Long standing recurrent headache
So I had an interesting case in last week when a client of mine presented with headaches into the side of her head and around the right eye. It’s really important with all clients but especially ones with recurring headaches to know from their past history if they have had a previous concussion, trauma to the head or possibly some form of whiplash.
You may well know that the top of our neck and the nerves in this area have a direct correlation with the skull so it can be a common site where headaches stem from and not one week goes where I treat this area with good outcomes.
What is less common with headaches that don’t respond to treatment to the neck, are headaches that can stem from something called our cranial sutures.
Headaches from cranial sutures
When we are babies, these sutures are very cartilaginous which you would want them to be, especially as we worked our way through the birth canal. As we get older though these sutures start to ossify but still retain the ability to move.
When speaking about previous traumas with my client, she explained that she had multiples impact injuries to her head, one of which was standing up really quickly and catching her head on the side of a cabinet door.
As as with all my clients once we have gone through an assessment where I check range of motion, I moved on to test the reflexes of the muscles in her neck to see if they did one of three things:
1: tested weak (abnormal)
2: tested strong but could weaken with when we stimulated the muscle in a certain way (normal)
3: tested strong but could not weaken which we term a hypertonic muscle (abnormal)
From the information we gathered some of her muscles on the right side of her neck and some of the front of the neck tested weak from the get go which you can see is an abnormal response. The next question is why was her nervous system choosing to “switch off” these muscles and one of the main reasons is that it’s a protective response to old injuries. Unfortunately, though once the injury heals the nerve receptors at the injury site do not reset themselves so feed back abnormal information to the brain that there is still a problem.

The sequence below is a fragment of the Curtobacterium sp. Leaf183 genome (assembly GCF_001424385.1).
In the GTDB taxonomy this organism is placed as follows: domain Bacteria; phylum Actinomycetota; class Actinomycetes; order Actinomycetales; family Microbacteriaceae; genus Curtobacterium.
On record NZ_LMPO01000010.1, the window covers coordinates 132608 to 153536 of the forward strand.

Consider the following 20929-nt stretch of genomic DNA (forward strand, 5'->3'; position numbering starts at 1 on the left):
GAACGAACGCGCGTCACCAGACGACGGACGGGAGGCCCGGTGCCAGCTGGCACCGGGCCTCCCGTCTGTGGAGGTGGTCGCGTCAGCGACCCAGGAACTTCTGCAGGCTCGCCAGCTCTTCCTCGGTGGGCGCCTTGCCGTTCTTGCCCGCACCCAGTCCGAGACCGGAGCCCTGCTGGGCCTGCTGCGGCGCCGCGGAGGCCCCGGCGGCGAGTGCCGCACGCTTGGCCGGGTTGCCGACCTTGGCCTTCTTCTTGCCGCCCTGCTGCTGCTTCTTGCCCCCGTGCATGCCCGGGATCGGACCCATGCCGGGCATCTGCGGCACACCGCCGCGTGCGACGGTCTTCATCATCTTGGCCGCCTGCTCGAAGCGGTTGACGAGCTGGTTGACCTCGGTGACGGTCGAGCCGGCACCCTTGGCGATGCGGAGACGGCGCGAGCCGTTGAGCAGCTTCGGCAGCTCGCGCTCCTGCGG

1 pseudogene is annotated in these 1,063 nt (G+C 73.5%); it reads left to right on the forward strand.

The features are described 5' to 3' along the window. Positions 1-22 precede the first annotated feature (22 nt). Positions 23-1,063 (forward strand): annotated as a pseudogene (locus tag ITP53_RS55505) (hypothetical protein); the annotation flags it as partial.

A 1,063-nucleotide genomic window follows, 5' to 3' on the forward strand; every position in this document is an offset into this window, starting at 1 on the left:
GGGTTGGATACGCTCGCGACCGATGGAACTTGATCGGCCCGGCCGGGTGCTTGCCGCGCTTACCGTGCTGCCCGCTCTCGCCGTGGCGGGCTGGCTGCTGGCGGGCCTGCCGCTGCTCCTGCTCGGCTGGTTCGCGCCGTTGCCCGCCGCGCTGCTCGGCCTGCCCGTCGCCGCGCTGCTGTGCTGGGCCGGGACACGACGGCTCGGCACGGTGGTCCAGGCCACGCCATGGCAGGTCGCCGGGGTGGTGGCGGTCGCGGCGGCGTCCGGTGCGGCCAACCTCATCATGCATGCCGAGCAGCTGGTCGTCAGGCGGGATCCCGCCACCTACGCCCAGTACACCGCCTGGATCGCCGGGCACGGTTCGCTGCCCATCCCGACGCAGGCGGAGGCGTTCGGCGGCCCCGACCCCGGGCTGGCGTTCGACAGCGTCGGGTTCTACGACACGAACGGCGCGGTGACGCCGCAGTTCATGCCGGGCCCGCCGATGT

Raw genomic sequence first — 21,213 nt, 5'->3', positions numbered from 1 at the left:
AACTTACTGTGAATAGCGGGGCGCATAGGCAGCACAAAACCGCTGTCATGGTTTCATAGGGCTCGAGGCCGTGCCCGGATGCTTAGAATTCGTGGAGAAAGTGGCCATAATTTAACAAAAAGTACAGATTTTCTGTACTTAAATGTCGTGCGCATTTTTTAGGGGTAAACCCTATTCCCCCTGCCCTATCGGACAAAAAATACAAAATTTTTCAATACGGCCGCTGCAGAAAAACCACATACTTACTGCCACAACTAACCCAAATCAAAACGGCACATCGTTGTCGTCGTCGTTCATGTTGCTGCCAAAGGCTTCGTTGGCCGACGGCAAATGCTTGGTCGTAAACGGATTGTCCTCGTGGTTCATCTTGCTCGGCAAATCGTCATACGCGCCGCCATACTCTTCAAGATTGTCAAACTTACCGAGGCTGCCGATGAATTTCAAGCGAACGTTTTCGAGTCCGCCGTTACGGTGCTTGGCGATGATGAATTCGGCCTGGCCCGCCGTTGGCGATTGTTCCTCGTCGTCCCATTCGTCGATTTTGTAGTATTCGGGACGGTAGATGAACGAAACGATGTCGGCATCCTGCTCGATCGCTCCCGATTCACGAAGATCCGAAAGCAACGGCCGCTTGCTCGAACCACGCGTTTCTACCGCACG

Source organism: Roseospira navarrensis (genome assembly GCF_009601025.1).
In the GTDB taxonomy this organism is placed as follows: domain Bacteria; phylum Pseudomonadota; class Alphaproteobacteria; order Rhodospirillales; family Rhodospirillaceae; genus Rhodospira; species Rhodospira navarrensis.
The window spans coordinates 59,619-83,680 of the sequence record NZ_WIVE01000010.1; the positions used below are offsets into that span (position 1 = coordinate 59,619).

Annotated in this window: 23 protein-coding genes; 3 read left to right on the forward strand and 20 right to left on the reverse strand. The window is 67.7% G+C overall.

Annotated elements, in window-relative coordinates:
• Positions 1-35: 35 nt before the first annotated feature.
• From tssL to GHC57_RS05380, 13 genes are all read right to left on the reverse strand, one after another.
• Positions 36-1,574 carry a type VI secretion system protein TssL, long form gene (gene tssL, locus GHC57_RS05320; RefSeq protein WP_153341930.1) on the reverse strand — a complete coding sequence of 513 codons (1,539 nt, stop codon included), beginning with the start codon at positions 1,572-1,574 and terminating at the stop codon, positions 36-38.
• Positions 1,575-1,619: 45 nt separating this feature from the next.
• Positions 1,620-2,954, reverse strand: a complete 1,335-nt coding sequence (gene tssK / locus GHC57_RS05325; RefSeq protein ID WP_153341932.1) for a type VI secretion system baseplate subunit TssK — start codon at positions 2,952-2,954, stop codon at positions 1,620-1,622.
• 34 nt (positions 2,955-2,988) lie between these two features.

Ultimately this leads us to compensate for the problem over many months and years. The result is our brain alters the reflexes to our muscles and the outcome is usually a weak of hypertonic muscle. It’s purely protective as it still thinks there is a problem.
What we found on this client is that she had a very sensitised stretch receptor called a “golgi” in her sagittal suture at the top of her skull which when we treated restored the normal reflexes in the muscles which tested weak. This was most probably from the old trauma to her head and these stretch receptors never reset themselves.
It was lovely to see that a client who walked in with a headache walked out with no headache at all!
So if you have had long standing recurrent headaches that have had not responded to medication of some form or manual therapy, then lets explore your history, test the muscles and see if you have a cranial suture dysfunction.
Please get in touch to book an appointment or find out more about this approach